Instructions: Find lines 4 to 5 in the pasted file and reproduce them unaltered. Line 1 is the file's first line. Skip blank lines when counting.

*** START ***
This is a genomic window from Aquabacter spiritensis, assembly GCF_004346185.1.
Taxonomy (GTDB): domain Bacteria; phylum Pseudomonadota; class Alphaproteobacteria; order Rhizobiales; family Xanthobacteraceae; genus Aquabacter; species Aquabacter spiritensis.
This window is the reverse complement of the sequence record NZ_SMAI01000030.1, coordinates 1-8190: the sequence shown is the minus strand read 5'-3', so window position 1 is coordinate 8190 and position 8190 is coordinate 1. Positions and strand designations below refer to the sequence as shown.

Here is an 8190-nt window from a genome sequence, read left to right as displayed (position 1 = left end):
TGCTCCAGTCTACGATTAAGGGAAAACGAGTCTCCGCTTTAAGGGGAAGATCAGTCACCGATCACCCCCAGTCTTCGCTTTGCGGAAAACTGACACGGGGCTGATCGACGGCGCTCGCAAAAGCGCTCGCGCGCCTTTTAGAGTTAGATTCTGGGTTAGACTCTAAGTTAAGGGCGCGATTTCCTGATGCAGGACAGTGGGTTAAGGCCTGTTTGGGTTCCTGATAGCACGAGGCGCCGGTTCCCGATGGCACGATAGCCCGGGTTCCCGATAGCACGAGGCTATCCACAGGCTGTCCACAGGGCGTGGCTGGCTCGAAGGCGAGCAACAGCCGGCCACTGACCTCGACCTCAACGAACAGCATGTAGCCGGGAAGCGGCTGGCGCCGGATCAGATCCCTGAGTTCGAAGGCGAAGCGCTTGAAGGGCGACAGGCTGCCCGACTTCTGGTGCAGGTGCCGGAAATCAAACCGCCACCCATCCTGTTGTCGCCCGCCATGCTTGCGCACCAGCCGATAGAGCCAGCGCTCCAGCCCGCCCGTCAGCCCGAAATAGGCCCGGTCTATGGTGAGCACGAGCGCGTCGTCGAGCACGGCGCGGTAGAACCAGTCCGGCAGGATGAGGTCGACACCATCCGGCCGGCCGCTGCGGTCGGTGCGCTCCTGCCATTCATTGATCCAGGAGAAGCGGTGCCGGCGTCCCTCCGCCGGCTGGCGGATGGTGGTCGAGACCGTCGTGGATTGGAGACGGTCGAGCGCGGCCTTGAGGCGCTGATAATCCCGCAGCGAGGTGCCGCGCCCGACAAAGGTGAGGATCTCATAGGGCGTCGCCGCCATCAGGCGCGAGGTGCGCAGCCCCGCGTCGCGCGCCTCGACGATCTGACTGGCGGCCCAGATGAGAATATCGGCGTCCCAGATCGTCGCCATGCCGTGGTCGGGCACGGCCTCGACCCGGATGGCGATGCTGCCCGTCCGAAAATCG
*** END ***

Here is an 8190-nt window from a genome sequence, read left to right as displayed (position 1 = left end):
TGCTCCAGTCTACGATTAAGGGAAAACGAGTCTCCGCTTTAAGGGGAAGATCAGTCACCGATCACCCCCAGTCTTCGCTTTGCGGAAAACTGACACGGGGCTGATCGACGGCGCTCGCAAAAGCGCTCGCGCGCCTTTTAGAGTTAGATTCTGGGTTAGACTCTAAGTTAAGGGCGCGATTTCCTGATGCAGGACAGTGGGTTAAGGCCTGTTTGGGTTCCTGATAGCACGAGGCGCCGGTTCCCGATGGCACGATAGCCCGGGTTCCCGATAGCACGAGGCTATCCACAGGCTGTCCACAGGGCGTGGCTGGCTCGAAGGCGAGCAACAGCCGGCCACTGACCTCGACCTCAACGAACAGCATGTAGCCGGGAAGCGGCTGGCGCCGGATCAGATCCCTGAGTTCGAAGGCGAAGCGCTTGAAGGGCGACAGGCTGCCCGACTTCTGGTGCAGGTGCCGGAAATCAAACCGCCACCCATCCTGTTGTCGCCCGCCATGCTTGCGCACCAGCCGATAGAGCCAGCGCTCCAGCCCGCCCGTCAGCCCGAAATAGGCCCGGTCTATGGTGAGCACGAGCGCGTCGTCGAGCACGGCGCGGTAGAACCAGTCCGGCAGGATGAGGTCGACACCATCCGGCCGGCCGCTGCGGTCGGTGCGCTCCTGCCATTCATTGATCCAGGAGAAGCGGTGCCGGCGTCCCTCCGCCGGCTGGCGGATGGTGGTCGAGACCGTCGTGGATTGGAGACGGTCGAGCGCGGCCTTGAGGCGCTGATAATCCCGCAGCGAGGTGCCGCGCCCGACAAAGGTGAGGATCTCATAGGGCGTCGCCGCCATCAGGCGCGAGGTGCGCAGCCCCGCGTCGCGCGCCTCGACGATCTGACTGGCGGCCCAGATGAGAATATCGGCGTCCCAGATCGTCGCCATGCCGTGGTCGGGCACGGCCTCGACCCGGATGGCGATGCTGCCCGTCCGAAAATCG